The State of the Market
A real estate column (not this one, thank goodness) recently opined that “a pattern has emerged in the real estate market in lower Fairfield County ….[S] ingle family home sales have spiraled down or remained stable. Prices continued their upward run in Norwalk, Westport and Darien….Condo sales may be up, or down, but prices are still on the increase.”
So there’s your pattern: we’re either in a death spiral or soaring or staying level – okay?
The market is a bit confusing right now, but, despite what Barron’s says, there’s no death spiral here. I heard another agent say that our market is down 56% from last year. That’s absolute nonsense and, since rumors and nonsense can (sometimes) be defeated by facts, I looked some up. Turns out, prices are actually up, not down. Inventory has grown, but well-priced houses continue to sell. Here are the numbers for single family homes, 1st quarter: 2006: 156 sold, $2.8 million average, $2.1 median; 2005: 166 sold, $2.37 avg., $1.675 median; 2004 (best year ever): 173 sold, $2,21 average, $1.550 median; 2003: 136 sold, $1.757 average, $1.175 median.
There are at this writing (June 9) 151 single family houses under contract in town, most of which, presumably, went to contract after January. I can’t dig up the number under contract for the same period in 2005 but I do find that 85 houses sold in July of that year and 107 in August (192, total). As a rough rule of thumb the majority of contracts close within 90 days, especially when school starts in September, so I think most of these can fairly be traced back to May and June contracts. If we average 4 contracts per day (a modest expectation) between now and the end of the month, we’ll have 215 houses in contract. “The bubble has burst! The bubble has burst!”
Inventory as of June 1st, 2006: 542; 2005: 468; 2004: 425. Our inventory is 14% higher than at this time in 2005, but that’s an improvement from January, when we were 34% higher. Houses are being picked off.
In summary, like politics, real estate is local. Stocks are traded worldwide, and what happens in Urkistan may very well effect a hedge fund in Greenwich. But before you believe that condo gluts in Florida or layoffs in Flint mean the value of your house in Greenwich is collapsing, check things out around town. How’s your hedge fund doing? Anyone lost her job at your firm? Nice bonus last year? Chances are, you and your peers are doing just fine. If so, guess who’s ready, able, willing to buy a house in this town?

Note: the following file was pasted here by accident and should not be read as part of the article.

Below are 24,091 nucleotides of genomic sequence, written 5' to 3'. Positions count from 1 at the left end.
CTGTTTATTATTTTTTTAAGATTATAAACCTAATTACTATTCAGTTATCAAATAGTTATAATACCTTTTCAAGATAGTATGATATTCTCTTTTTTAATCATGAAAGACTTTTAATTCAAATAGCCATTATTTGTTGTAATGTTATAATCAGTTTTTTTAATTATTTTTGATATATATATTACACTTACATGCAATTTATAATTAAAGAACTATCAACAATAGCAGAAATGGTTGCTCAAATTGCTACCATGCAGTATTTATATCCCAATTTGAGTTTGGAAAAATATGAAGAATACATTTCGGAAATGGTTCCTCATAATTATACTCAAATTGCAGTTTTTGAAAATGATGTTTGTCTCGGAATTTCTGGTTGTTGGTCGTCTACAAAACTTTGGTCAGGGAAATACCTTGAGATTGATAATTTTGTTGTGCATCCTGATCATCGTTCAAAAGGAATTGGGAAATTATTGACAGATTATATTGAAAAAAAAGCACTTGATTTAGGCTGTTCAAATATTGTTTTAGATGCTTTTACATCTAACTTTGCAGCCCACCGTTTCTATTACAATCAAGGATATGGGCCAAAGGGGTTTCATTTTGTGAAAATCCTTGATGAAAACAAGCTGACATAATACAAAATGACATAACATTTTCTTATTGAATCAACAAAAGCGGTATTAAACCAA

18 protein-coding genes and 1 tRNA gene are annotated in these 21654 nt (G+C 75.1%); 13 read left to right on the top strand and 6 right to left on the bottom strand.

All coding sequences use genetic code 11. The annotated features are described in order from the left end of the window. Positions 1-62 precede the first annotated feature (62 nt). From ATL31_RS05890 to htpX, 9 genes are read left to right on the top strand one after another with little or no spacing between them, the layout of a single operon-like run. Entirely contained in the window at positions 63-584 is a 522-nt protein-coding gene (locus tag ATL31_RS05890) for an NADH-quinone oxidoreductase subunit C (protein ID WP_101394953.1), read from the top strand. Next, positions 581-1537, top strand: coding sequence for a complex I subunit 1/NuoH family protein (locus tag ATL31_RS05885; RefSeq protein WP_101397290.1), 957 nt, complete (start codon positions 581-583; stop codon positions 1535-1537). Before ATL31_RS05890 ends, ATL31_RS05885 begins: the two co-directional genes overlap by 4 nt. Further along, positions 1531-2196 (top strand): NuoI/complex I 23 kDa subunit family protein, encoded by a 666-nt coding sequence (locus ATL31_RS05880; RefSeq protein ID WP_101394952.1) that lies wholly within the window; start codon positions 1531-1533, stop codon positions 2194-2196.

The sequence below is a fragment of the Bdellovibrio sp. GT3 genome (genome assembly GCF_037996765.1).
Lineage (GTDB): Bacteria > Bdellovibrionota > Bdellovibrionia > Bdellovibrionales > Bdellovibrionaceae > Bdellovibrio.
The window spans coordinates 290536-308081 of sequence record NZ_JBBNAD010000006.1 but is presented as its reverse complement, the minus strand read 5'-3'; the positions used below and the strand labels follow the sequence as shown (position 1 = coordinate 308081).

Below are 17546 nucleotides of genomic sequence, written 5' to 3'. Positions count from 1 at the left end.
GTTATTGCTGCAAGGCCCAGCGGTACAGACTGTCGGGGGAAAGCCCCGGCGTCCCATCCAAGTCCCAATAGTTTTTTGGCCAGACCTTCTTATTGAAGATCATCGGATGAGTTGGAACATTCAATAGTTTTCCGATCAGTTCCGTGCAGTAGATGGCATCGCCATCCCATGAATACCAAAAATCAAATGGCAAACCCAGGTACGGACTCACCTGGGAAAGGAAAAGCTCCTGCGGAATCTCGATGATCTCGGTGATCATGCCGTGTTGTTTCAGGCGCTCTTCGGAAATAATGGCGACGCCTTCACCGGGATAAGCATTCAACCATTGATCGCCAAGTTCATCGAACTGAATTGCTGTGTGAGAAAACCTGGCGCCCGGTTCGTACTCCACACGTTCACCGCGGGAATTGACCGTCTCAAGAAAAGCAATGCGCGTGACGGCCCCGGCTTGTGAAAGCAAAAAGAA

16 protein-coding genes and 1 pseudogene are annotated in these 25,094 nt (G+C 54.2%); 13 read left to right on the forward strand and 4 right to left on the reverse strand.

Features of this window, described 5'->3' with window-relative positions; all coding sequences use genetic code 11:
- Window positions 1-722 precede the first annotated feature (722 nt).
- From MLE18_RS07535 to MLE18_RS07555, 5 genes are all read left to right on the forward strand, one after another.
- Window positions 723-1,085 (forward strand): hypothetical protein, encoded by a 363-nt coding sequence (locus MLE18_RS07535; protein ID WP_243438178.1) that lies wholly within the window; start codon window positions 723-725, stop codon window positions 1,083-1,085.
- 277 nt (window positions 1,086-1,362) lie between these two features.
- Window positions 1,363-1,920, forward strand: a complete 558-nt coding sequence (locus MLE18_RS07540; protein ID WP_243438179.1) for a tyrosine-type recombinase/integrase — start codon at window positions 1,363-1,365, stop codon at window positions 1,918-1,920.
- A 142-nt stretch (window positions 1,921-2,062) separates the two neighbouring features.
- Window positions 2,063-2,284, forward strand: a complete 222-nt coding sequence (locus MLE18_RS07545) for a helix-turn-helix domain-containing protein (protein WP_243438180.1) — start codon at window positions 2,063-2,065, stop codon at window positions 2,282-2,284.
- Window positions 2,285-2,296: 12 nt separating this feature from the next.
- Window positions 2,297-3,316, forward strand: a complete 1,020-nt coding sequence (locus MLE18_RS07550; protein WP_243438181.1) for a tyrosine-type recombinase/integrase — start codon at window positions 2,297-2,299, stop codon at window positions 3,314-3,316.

On Top of Old Smokey
Well, on top of Round Hill, anyway, David Ogilvy has just listed a fantastic old house that is one of the last of “The Great Estates”. The house is very nice, with all its original (1939) charm including beautiful moldings and carved woodwork but forget that, what sets this house apart from anything else I’ve seen are its views. To reach the house, you climb a long, winding red gravel driveway and arrive in a courtyard that has views of Long Island and Long Island Sound – I swore a felt a sea breeze, in fact. From the house, and its beautiful lawns, those same views are present, as well as the Manhattan skyline. I’m told that, when the leaves are down, the Berkshires can be seen. All those views are protected because the top of the hill is 570’ and the adjoining properties are at least 60’ below. Until we rezone for high-rises in the Back Country, no one’s going to spoil your day. Twenty-two acres of gardens, lawns, meadows and woods, a pool, tennis court. And all the usual accoutrements you’d expect at this price which, by the way, is $38,000,000. I’m a little short this week but if your year’s going well, there’s not another property in town with this nice a location. It’s a real estate cliché to describe a property as “truly unique” but in this case, it’s true.